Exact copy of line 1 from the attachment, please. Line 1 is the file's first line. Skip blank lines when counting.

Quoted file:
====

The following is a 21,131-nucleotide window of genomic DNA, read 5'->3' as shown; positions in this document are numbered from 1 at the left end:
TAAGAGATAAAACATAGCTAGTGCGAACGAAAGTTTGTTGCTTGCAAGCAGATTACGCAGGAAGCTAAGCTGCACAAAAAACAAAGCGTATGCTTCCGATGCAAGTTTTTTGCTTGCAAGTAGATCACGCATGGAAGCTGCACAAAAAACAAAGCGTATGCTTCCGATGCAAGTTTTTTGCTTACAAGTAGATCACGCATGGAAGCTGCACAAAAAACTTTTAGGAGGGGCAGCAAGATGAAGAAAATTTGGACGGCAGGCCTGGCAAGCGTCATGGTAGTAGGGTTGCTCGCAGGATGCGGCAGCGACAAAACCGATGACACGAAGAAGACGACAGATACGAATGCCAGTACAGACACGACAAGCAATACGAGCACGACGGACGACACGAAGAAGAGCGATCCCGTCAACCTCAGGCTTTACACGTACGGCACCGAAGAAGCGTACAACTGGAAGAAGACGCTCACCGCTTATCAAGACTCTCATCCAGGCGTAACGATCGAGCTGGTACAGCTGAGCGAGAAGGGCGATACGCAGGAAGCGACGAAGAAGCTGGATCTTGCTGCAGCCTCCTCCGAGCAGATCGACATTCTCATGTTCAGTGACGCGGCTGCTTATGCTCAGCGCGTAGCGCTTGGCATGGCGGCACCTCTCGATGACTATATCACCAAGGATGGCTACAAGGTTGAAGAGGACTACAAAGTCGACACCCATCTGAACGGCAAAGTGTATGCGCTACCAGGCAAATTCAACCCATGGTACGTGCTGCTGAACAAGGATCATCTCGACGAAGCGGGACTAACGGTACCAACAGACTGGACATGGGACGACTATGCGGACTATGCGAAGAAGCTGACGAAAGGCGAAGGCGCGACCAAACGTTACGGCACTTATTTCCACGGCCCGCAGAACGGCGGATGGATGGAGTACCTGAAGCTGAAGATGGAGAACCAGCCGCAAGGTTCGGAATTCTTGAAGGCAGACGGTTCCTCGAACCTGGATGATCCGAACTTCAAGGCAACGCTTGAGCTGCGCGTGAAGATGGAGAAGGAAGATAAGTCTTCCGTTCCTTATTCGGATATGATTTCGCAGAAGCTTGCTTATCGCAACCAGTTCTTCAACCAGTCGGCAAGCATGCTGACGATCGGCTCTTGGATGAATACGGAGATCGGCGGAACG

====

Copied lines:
The following is a 21,131-nucleotide window of genomic DNA, read 5'->3' as shown; positions in this document are numbered from 1 at the left end: